Since its launch in 1969, ibuprofen has become one of the UK’s biggest-selling drugs, helping millions find fast and effective pain relief.
But the popular painkiller — which costs as little as 2p a pill — has been dogged by safety concerns about damage caused to the stomach lining over time.
It’s been more than a decade since studies showed arthritis patients who regularly took high doses of 2,400mg a day were three times more likely to suffer potentially fatal gastric bleeding than those not on the medication.
Ibuprofen is one of the UK’s biggest-selling drugs and helps people find pain relief, however studies have long showed that high doses of the painkiller can cause fatal gastric bleeding
Ibuprofen can damage the protective barrier of mucus that lines the stomach and reduce blood flow to the lining, making it harder for ulcers or perforations to heal.
But now, British company infirst Healthcare has come up with a solution that could allow people in chronic pain the same amount of relief from ibuprofen with half the dose — and no risk of gastric bleeding.
The secret is mixing ibuprofen with a fatty substance called a lipid, which occurs naturally in the body. The pharmaceutical industry already uses lipids to make medicines more soluble — improving their absorption and providing faster relief. But to do this, the lipids have to be structurally altered in the laboratory.
Ibuprofen is already well-absorbed in the stomach — that’s what causes gastric issues — so the lipid in the new pill has not been structurally altered.
It therefore does not dissolve easily in water, which allows it to pass through the stomach without being absorbed and travel lower in to the intestines, where it is more effectively taken up, according to the developer.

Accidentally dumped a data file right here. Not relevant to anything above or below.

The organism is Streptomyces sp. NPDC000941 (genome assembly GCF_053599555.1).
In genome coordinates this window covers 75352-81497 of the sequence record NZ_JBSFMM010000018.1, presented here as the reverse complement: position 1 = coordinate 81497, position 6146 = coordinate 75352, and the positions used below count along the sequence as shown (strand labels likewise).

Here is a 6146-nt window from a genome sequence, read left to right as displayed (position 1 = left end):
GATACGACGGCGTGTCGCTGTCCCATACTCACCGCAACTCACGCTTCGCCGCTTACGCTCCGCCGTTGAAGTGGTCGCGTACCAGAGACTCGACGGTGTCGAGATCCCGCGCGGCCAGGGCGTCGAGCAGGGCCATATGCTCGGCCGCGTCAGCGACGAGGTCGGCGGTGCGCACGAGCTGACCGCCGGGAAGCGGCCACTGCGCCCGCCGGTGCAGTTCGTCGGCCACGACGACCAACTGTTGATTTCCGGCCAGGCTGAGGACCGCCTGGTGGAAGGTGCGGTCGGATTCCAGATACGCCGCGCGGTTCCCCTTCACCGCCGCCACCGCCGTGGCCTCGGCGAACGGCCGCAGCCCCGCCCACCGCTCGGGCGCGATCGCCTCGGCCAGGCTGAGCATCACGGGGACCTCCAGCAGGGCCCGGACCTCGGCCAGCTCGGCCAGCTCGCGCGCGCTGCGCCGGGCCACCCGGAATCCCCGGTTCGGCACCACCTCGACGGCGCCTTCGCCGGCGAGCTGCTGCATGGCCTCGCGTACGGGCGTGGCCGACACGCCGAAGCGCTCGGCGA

Explaining how the new pill is made, Dr John Brew, a pharmacologist at infirst Healthcare, says: ‘We heat the lipid and dissolve the ibuprofen into it, then allow it to cool and thicken. That then goes into a capsule made from gelatin. The capsule melts in the stomach at body temperature [37c] and the active drug comes out.
British company infirst Healthcare say that they have come up with a solution that will allow people in chronic pain to consume ibuprofen and get the same relief with half the dose and no risk of gastric bleeding
‘The drug is designed to melt into a liquid but, crucially, it does not mix with water in the stomach.’
Instead, Dr Brew says, the drug floats on the surface of the liquid in the stomach, much like a blob of fat in a washing-up bowl.
This is thought to be the key to why the new formulation is potentially much safer and more effective than standard ibuprofen.
Normally when we swallow ibuprofen it gets into the bloodstream by being absorbed through the lining of the stomach.
However, the lipid layer around the active drug means this does not happen and instead, the mixture passes through the stomach to the first part of the intestine, called the duodenum.
This is where the majority of digestion takes place. Partially digested food is mixed with bile and digestive juices which contain enzymes that further break down foods. This bile also breaks down the fat-based ibuprofen, allowing it to be absorbed through the walls of the duodenum.
‘Therefore, the new ibuprofen is safer because it never comes into contact with the stomach lining,’ says Dr Brew.
The theory is that ibuprofen is also more effective when absorbed through the duodenum rather than the stomach, as this part of the intestine connects directly with the lymphatic system, which transports fluids in and out of the bloodstream.
The lymphatic system is packed with immune system cells called macrophages, which are despatched to a site of injury or inflammation. As ibuprofen seeps through the duodenum, it gets taken up by macrophages.
By contrast, when ibuprofen is absorbed into the bloodstream through the stomach, it circulates round the body until it eventually reaches the affected joint.
In a study by the company and researchers at the University of Leeds and Erasmus Medical Centre in Rotterdam, 462 patients with knee osteoarthritis were divided into three groups and given 1,200mg ibuprofen (two tablets three times a day) either in the lipid-based pill or standard capsules; or 2,400mg standard ibuprofen.
Results after a few months found that those who took the lipid-based ibuprofen obtained as much relief as those on the double-dose regimen, according to the journal Osteoarthritis And Cartilage.
The new ibuprofen — Flarin — goes on sale in LloydsPharmacy from today at a cost of £7.95 for 30 capsules, and will be available in other pharmacies from March.
Rob Moots, professor of rheumatology at the University of Liverpool, said the research on Flarin was ‘robust’ and the drug could help many patients reduce their intake of ibuprofen.
‘But only when the drug is much more widely used will we find out if it really delivers on its promise,’ he adds.